Thursday, April 09, 2009

Senator Gillibrand Meets with Anti-hunger Advocates, Pledges Support

“The reality that hunger still plagues far too many of our citizens in New York and throughout the nation has never been more apparent than it is during these troubling economic times,” said Senator Gillibrand yesterday at the Harry and Jeanette Weinberg Senior Residence. “I will lead the fight in the Senate to ensure that our seniors and those suffering from food insecurity have access to programs and services that provide healthy, nutritious food.”

At the beginning of the Passover holiday, U.S. Senator Kirsten Gillibrand met with local elected officials as well as leaders from the Metropolitan Council on Jewish Poverty (Met Council), NYCCAH, the Food Bank for New York City, and City Harvest. Senator Gillibrand is a member of the Senate’s Special Committee on Aging, discussed hunger, food insecurity, and a number of other issues facing low-income seniors.

Said Joel Berg, executive director of the New York City Coalition Against Hunger, “We are thrilled that Senator Gillibrand has pledged her support for ending hunger as a top priority. In the next year, we hope that she will take a leadership role in the Senate Agriculture Committee to support a strong Reauthorization of the Child Nutrition and WIC Reauthorization Act as well as other legislation that will assist low-income Americans during the recession and will help end hunger in our time. I couldn’t think of a better way for her to begin her career as a New York Senator.”

Senator Gillibrand also supported President Obama's American Recovery and Reinvestment Act (ARRA) which provides important support for food banks, school lunch programs, and SNAP/Food Stamps. In particular, the ARRA invests $20 billion over the next two years to increase SNAP/Food Stamp benefits, an average increase of 13.6% for each recipient.

Wednesday, April 01, 2009

Not an April Fool's Joke.

Today (April 1st, 2009), SNAP/Food Stamp recipients receive 13.6% more per month. This increase is due to the American Recovery Reinvestment Act of 2009 (ARRA), which increases SNAP/Food Stamp benefits, gives states extra money to administer SNAP/Food Stamps, and also includes additional nutrition provisions.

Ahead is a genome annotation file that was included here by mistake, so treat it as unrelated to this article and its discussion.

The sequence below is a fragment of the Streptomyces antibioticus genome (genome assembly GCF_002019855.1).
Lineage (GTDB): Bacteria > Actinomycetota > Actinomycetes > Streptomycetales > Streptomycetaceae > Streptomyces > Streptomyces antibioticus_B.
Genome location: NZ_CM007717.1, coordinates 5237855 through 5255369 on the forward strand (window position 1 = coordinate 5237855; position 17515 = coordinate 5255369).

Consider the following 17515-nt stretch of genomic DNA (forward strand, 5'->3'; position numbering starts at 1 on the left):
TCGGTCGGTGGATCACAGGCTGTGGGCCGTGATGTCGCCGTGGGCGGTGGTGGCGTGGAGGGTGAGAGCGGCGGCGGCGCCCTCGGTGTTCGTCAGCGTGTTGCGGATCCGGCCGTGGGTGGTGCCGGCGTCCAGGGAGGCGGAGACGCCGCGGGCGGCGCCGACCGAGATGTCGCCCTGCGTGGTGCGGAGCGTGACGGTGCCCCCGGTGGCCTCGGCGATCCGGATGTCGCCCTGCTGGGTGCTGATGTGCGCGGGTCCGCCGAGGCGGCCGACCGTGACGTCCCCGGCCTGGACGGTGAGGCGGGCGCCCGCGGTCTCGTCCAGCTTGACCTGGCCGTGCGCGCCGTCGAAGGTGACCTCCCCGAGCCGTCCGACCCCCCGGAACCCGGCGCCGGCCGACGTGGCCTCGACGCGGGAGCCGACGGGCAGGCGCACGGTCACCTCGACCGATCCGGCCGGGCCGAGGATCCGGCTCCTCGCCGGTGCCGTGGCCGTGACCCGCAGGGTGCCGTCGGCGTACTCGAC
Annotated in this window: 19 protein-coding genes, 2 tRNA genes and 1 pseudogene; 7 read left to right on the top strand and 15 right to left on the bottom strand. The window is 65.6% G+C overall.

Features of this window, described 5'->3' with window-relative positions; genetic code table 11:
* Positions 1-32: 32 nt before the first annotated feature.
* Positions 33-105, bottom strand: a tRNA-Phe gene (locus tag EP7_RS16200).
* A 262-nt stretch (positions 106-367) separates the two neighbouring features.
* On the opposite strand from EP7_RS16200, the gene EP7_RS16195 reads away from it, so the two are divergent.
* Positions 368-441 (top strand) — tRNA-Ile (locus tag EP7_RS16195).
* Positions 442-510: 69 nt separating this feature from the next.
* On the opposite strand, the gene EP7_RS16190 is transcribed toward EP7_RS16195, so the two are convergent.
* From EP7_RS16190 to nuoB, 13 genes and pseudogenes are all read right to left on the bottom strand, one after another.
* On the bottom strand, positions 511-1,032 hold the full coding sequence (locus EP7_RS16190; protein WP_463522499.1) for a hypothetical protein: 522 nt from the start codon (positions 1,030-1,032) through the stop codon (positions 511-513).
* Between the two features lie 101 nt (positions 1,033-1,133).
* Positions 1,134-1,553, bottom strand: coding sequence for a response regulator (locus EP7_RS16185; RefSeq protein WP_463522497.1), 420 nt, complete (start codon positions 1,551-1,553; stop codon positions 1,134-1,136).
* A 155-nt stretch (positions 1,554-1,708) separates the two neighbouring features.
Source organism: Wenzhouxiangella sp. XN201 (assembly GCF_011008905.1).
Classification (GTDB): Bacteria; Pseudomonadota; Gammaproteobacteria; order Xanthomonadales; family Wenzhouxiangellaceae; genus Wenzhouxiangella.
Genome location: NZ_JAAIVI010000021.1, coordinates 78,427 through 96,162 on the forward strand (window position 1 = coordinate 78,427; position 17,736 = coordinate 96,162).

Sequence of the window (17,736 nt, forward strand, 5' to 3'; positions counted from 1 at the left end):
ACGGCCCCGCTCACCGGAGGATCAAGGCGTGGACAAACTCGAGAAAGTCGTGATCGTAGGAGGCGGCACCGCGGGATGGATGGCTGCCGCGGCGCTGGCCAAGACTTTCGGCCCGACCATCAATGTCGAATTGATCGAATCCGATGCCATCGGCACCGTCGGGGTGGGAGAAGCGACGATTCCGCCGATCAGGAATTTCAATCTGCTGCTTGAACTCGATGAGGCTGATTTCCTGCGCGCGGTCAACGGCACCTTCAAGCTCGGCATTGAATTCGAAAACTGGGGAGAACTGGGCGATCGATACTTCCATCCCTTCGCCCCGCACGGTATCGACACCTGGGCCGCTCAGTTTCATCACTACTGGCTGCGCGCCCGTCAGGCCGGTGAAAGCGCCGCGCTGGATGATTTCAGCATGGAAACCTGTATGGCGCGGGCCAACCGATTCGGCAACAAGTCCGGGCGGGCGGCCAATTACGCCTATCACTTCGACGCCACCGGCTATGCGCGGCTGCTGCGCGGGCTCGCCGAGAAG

Here is the break down of what the ARRA provisions mean for New York State:

National and New York State Breakdown of ARRA Expenditures



New York State


$374.19 billion

$24.63 billion

SNAP/Food Stamp Benefit Increase

$19.9 billion

$1.289 billion

SNAP/Food Stamp Administration

$291 million

$30 million

Women, Infants, and Children (WIC)

$500 million

$34 million

Senior Nutrition Program

$100 million

$7 million

If you haven't already done so, please call your Congressional Representatives to thank them for their support in passing this critical legislation. Despite the important advances made in ARRA, however, there is still work to be done. In New York State, we must work together to urge Mayor Bloomberg and Governor Paterson to accept the ABAWD waiver.

In addition, in order to maximize the effectiveness of these important increases, New York City must increase its outreach for Food Stamp/SNAP benefits, improve HRA's ability to process claims by following Public Advocate Gotbaum's recommendations to improve technology, and must stop its wasteful and ineffective practice of finger imaging Food Stamp/SNAP recipients.